Teachers Refuse To Help Five-Year-Old Girl Rub Eczema Cream Onto Her Back

An infant school has been criticised by a parent for refusing to administer eczema cream to her five-year-old daughter because of child protection concerns.

Teachers cannot help eczema girl

Leah Johnston and mum Kerry Webb

An infant school has been criticised by a parent for refusing to administer eczema cream to her five-year-old daughter because of child protection concerns.

Leah Johnston, who attends Woolston Infant School in Southampton, has to apply the cream four times a day but cannot reach her back.

Headteacher Julie Swanston said staff cannot help her with the treatment to protect teachers from "safeguarding or medical concerns". Employees will only supervise Leah putting on the cream when at school.

The youngster's mother Kerry Webb, 24, said the decision was "crazy".

She told the Southern Daily Echo: "All I'm asking for is a bit of common sense for them to just help with her back. I can't understand them saying they can't touch her - it's crazy. What happens if a child falls over... Would they not touch them too?"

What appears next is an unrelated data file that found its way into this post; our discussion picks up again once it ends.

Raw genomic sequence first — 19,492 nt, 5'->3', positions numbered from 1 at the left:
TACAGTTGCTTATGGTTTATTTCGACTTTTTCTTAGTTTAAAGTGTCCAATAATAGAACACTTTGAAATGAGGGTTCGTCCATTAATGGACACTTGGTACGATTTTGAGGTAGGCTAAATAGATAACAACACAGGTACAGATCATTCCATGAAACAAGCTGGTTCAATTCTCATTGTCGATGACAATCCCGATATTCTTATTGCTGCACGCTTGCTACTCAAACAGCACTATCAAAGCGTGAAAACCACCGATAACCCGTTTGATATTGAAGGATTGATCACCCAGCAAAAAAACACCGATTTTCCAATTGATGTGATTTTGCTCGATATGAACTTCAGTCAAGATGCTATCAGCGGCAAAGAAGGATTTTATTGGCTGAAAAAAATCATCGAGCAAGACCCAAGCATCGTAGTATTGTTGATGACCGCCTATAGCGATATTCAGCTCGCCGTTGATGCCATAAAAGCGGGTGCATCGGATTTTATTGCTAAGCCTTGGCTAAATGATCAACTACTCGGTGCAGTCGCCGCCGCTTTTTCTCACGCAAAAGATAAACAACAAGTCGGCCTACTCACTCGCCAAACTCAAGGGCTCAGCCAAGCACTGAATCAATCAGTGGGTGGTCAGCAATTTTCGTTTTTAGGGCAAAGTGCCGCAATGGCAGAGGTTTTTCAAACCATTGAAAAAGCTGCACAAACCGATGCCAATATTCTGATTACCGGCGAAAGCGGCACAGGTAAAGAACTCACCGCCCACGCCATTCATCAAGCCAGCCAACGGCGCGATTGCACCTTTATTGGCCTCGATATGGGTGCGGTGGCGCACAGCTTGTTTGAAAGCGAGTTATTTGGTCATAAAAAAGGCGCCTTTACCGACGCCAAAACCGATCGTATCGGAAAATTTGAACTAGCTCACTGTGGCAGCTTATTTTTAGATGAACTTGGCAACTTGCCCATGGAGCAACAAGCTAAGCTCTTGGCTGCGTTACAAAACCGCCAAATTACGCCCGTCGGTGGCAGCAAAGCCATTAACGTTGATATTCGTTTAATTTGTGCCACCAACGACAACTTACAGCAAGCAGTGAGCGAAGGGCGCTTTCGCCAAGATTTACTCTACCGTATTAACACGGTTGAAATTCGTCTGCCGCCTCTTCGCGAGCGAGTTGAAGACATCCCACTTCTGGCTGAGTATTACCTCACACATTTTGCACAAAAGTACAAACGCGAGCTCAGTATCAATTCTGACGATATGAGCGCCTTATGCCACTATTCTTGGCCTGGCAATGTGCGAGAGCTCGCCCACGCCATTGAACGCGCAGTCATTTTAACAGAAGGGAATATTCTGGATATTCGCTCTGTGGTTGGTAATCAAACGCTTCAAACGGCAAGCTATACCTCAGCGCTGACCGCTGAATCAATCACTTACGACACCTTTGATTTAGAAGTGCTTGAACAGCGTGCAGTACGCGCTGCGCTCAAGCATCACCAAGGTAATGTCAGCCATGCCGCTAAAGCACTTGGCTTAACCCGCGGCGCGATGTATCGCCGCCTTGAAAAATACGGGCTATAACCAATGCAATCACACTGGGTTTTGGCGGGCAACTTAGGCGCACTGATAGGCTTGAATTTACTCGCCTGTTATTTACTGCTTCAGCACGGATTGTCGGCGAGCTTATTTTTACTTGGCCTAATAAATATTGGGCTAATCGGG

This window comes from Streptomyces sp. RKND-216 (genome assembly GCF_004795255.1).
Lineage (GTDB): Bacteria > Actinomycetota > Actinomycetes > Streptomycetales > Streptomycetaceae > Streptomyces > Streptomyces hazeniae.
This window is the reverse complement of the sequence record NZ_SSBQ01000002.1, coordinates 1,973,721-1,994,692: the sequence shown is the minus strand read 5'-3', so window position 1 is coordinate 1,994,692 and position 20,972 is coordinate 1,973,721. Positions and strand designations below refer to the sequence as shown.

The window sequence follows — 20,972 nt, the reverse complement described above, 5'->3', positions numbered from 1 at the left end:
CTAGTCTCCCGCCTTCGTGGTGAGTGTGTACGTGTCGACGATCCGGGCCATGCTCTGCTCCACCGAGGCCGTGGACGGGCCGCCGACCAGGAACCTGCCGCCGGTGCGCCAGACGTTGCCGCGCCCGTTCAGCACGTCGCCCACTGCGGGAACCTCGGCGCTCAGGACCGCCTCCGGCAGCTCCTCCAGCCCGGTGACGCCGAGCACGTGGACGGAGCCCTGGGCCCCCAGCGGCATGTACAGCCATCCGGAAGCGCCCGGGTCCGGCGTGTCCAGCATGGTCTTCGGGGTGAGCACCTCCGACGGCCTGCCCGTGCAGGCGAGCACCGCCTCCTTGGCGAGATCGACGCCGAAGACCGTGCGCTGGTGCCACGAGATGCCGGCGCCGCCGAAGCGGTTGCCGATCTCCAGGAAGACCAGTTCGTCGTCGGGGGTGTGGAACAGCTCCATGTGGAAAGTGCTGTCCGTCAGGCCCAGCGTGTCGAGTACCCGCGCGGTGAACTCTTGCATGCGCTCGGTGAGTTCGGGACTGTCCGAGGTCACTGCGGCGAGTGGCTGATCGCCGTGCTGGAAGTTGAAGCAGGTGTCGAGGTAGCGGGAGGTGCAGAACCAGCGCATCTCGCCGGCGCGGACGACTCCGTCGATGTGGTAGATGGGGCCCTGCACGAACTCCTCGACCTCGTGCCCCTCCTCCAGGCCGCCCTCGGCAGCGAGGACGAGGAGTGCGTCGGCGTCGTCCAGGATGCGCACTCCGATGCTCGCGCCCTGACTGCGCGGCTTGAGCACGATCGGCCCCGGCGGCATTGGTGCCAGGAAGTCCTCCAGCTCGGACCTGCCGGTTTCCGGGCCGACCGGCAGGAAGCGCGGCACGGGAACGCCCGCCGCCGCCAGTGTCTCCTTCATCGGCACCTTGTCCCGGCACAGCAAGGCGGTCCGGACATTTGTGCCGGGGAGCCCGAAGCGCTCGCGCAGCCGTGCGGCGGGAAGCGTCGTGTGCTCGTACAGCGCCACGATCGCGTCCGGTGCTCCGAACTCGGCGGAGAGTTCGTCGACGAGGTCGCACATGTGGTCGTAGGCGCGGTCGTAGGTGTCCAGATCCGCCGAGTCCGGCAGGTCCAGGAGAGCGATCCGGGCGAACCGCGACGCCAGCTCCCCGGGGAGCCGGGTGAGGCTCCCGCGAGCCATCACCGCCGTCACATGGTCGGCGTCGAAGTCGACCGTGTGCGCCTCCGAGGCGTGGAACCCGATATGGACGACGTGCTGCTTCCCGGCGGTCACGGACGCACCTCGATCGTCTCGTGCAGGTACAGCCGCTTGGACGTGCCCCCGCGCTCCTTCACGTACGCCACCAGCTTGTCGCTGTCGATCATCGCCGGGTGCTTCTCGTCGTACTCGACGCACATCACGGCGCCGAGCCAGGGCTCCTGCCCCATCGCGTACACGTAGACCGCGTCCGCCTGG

In a statement, Mrs Swanston said there had never been any issues or concerns from any parents, pupils or teachers in the past about the rule.

"In this particular case we have supervised the child putting on her medication and have been in regular contact with the child's parents and doctor," she said.

"In normal circumstances when administering things like medicated creams we would either ask the parents to administer them or, like in this instance, we would help the child to administer it themselves under our supervision, as long as we get prior agreement from the child's parents.

"This means the child gets the medication they need, while both the child and teachers are protected from any safeguarding or medical concerns."

She added that she would contact Leah's parents to discuss the matter.